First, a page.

August 12, 2018 § 1 Comment
There’s a video circulating on facebook on how Freed pointe shoes are made that my former dancer sister shared with me recently. She reminded me that our grandfather always wanted to inspect her point shoes, especially when she switched from Capezio to Freed. She said he was fascinated by the workmanship. Watch the short video above and you’ll see why!
Pain, satin and paper towels: What it takes for ballerinas to dance on their toes Washington Post May 26, 2017
April 14, 2018 § Leave a comment
March 9, 2018 § Leave a comment
A couple years before I got out, before we moved into New York City. We talked it over, Ben Schwartz & I, about starting a factory out of town instead of NY. See? It was getting impossible to lead the business there because of the unions and their demands. Prices kept on going up higher, and new machinery was coming into place. So people out of town who made cheap shoes could make better shoes than what they were making with the new equipment. So we went. We went to Lynn, and Boston and St. Louis, Cincinnati. We went all around. When I came back we sat down and talked it over. I says Ben, after seeing all the towns, I think Lynn is the best place of the lot. A lot of the shoe factories have went out of business there. Not good shoemakers like we’ve got in New York, but they could be trained–taught to make better shoes. After I got out, Ben Schwartz did finally go to Lynn. – Ben Benjamin
All photos courtesy of The Library of Congress
February 1, 2018 § Leave a comment
Ben Benjamin: “Cause while he met me he didn’t know anything about me, so uh he went and spoke to his old boss about me, and a few other people. His old boss says to him, he says if you two can get along, he says you can be the biggest men in this town in the shoe business. He says you (Ben Schwartz) in the selling end of it and Ben running the factory. He’s a good factory man, designer – but you’ve got to learn to live with one another, and we got a long fine – When I first told him I wanted to get out, he says no, he wouldn’t let me. Now in all those years, we never had a fight. We never had an argument.”
January 12, 2018 § 2 Comments
I took these photos last summer at Lincoln Cemetery in Gulfport, Florida.
Lincoln Cemetery served as the main burial ground for St. Petersburg’s black population from the year it opened in 1926 and throughout the segregation era. Veterans as far back as the U.S. Civil War are buried here, as well as notable civic historical figures. From years of neglect, the cemetery fell into deplorable condition. The Lincoln Cemetery Society Inc. has been established to change that. We hope you feel as compelled as we do to explore and preserve the cemetery’s rich history.
December 20, 2017 § Leave a comment
For the record.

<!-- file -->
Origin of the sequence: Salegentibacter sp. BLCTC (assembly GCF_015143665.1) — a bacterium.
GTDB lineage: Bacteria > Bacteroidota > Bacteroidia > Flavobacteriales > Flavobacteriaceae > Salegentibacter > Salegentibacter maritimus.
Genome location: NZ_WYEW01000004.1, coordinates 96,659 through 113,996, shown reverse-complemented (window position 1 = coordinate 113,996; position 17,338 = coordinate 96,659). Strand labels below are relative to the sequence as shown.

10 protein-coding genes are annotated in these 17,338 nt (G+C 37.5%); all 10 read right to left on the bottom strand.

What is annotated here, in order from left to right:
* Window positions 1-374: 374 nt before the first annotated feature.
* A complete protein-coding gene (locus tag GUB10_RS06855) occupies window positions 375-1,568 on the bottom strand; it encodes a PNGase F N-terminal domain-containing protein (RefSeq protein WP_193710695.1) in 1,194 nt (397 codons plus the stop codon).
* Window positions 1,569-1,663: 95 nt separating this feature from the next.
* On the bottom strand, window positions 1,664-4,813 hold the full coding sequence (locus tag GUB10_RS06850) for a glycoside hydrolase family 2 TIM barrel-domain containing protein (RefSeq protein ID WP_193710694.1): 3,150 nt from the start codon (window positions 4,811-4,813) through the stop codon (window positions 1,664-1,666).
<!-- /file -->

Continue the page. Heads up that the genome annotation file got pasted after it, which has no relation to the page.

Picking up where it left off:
September 4, 2017 § 1 Comment
For most of us Labor Day marks the end of Summer, the beginning of the school year and a time to get together with our family and friends, but for some it’s the last day you can wear white. Raised in casual Florida I never understood when my Southern friends would start wearing their white pants in May and then put them away after Labor Day. I love the look and there’s no hard and fast rule anymore. White clothes tend to be made of lighter fabrics so it just makes sense that we wouldn’t wear them in the Winter, unless of course you’re some place warm.
May 22, 2017 § Leave a comment
Straight out of a Jim Jarmusch movie, South Of The Border is filled with racist overtones and conjures up all kinds of childhood memories for me. Located in Dillion South Carolina, the first time my son was old enough to notice it on our drive down South I promised him we would stop and buy Mexican Jumping Beans. Sadly the cashier told us they hadn’t had them in years.
May 17, 2017 § Leave a comment
A while back I found a postcard of a shoe store called Bob Baker in a briefcase that had belonged to my father. My mother had been using it to store what little shoe memorabilia was left of his. I posted it here and forgot about it until this spring when we were on vacation in Florida and stopped in Naples for the night. We found the perfect old style Florida motel and before we headed back out the next day we took a walk around the city.
Naples is beautiful, manicured, and pristine. Their 5th Avenue is lined with restaurants, shops, Lamborghinis, and Teslas. I loved it and definitely want to go back. When we were walking I noticed the sign for Bob Baker Shoes. I explained to the sales associate my father had worked with the owner a long time ago and asked if I could take a few photos. She was gracious and mentioned that his son Bob Baker Jr. was at his desk in the back of the store and to go and say hello. I introduced myself and told him my father was Arthur Benjamin. He remembered him and told me he had worked with Arthur more than his father had. The store really took me back to my dad’s shoe days and surprisingly I wasn’t emotional until he mentioned that a young woman had stopped by also not too long ago who had worked with his dad and had become very emotional and that’s when I felt the tears start to well up. I kept it together and thanked him and at his recommendation for a family style restaurant we had a lovely lunch where my son entertained himself by arranging the ketchup and mustard packets.